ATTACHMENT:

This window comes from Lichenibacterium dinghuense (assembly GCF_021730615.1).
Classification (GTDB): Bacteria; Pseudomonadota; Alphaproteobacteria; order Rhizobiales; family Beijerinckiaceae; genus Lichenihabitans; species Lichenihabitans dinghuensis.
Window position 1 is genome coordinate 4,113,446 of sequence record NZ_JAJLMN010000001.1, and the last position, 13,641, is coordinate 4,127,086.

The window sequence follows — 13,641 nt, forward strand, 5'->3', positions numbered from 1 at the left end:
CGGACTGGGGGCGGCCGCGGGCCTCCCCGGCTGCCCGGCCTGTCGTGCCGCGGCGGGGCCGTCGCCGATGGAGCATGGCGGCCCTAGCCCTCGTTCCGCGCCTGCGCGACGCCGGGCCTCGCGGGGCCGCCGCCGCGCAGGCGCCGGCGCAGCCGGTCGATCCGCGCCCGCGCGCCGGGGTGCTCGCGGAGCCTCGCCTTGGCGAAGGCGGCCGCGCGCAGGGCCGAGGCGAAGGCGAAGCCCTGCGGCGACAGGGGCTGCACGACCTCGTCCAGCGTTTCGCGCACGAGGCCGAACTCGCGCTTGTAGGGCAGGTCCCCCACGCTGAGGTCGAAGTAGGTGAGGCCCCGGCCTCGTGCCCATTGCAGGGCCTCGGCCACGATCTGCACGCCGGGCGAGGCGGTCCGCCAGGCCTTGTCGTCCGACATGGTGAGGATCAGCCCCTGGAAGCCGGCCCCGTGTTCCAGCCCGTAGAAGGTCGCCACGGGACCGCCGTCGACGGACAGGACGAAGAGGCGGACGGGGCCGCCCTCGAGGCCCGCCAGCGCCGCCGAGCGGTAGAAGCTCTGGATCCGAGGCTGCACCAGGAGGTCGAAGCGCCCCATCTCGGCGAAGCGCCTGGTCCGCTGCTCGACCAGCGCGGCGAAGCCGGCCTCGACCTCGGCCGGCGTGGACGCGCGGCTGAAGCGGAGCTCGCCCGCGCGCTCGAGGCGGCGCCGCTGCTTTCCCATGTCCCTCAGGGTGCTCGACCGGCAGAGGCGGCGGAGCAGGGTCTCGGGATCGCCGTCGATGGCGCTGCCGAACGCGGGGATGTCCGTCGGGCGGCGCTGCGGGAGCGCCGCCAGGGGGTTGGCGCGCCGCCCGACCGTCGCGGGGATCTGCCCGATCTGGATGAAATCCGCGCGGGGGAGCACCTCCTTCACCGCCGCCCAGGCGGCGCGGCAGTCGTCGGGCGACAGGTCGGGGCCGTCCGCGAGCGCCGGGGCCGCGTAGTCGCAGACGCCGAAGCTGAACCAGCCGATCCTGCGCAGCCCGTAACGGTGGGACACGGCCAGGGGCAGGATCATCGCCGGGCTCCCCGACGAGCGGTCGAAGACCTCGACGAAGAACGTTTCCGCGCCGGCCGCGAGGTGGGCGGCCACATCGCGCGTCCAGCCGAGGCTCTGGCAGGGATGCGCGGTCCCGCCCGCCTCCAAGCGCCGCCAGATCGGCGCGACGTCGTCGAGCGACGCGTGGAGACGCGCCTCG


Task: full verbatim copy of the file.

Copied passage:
This window comes from Lichenibacterium dinghuense (assembly GCF_021730615.1).
Classification (GTDB): Bacteria; Pseudomonadota; Alphaproteobacteria; order Rhizobiales; family Beijerinckiaceae; genus Lichenihabitans; species Lichenihabitans dinghuensis.
Window position 1 is genome coordinate 4,113,446 of sequence record NZ_JAJLMN010000001.1, and the last position, 13,641, is coordinate 4,127,086.

The window sequence follows — 13,641 nt, forward strand, 5'->3', positions numbered from 1 at the left end:
CGGACTGGGGGCGGCCGCGGGCCTCCCCGGCTGCCCGGCCTGTCGTGCCGCGGCGGGGCCGTCGCCGATGGAGCATGGCGGCCCTAGCCCTCGTTCCGCGCCTGCGCGACGCCGGGCCTCGCGGGGCCGCCGCCGCGCAGGCGCCGGCGCAGCCGGTCGATCCGCGCCCGCGCGCCGGGGTGCTCGCGGAGCCTCGCCTTGGCGAAGGCGGCCGCGCGCAGGGCCGAGGCGAAGGCGAAGCCCTGCGGCGACAGGGGCTGCACGACCTCGTCCAGCGTTTCGCGCACGAGGCCGAACTCGCGCTTGTAGGGCAGGTCCCCCACGCTGAGGTCGAAGTAGGTGAGGCCCCGGCCTCGTGCCCATTGCAGGGCCTCGGCCACGATCTGCACGCCGGGCGAGGCGGTCCGCCAGGCCTTGTCGTCCGACATGGTGAGGATCAGCCCCTGGAAGCCGGCCCCGTGTTCCAGCCCGTAGAAGGTCGCCACGGGACCGCCGTCGACGGACAGGACGAAGAGGCGGACGGGGCCGCCCTCGAGGCCCGCCAGCGCCGCCGAGCGGTAGAAGCTCTGGATCCGAGGCTGCACCAGGAGGTCGAAGCGCCCCATCTCGGCGAAGCGCCTGGTCCGCTGCTCGACCAGCGCGGCGAAGCCGGCCTCGACCTCGGCCGGCGTGGACGCGCGGCTGAAGCGGAGCTCGCCCGCGCGCTCGAGGCGGCGCCGCTGCTTTCCCATGTCCCTCAGGGTGCTCGACCGGCAGAGGCGGCGGAGCAGGGTCTCGGGATCGCCGTCGATGGCGCTGCCGAACGCGGGGATGTCCGTCGGGCGGCGCTGCGGGAGCGCCGCCAGGGGGTTGGCGCGCCGCCCGACCGTCGCGGGGATCTGCCCGATCTGGATGAAATCCGCGCGGGGGAGCACCTCCTTCACCGCCGCCCAGGCGGCGCGGCAGTCGTCGGGCGACAGGTCGGGGCCGTCCGCGAGCGCCGGGGCCGCGTAGTCGCAGACGCCGAAGCTGAACCAGCCGATCCTGCGCAGCCCGTAACGGTGGGACACGGCCAGGGGCAGGATCATCGCCGGGCTCCCCGACGAGCGGTCGAAGACCTCGACGAAGAACGTTTCCGCGCCGGCCGCGAGGTGGGCGGCCACATCGCGCGTCCAGCCGAGGCTCTGGCAGGGATGCGCGGTCCCGCCCGCCTCCAAGCGCCGCCAGATCGGCGCGACGTCGTCGAGCGACGCGTGGAGACGCGCCTCG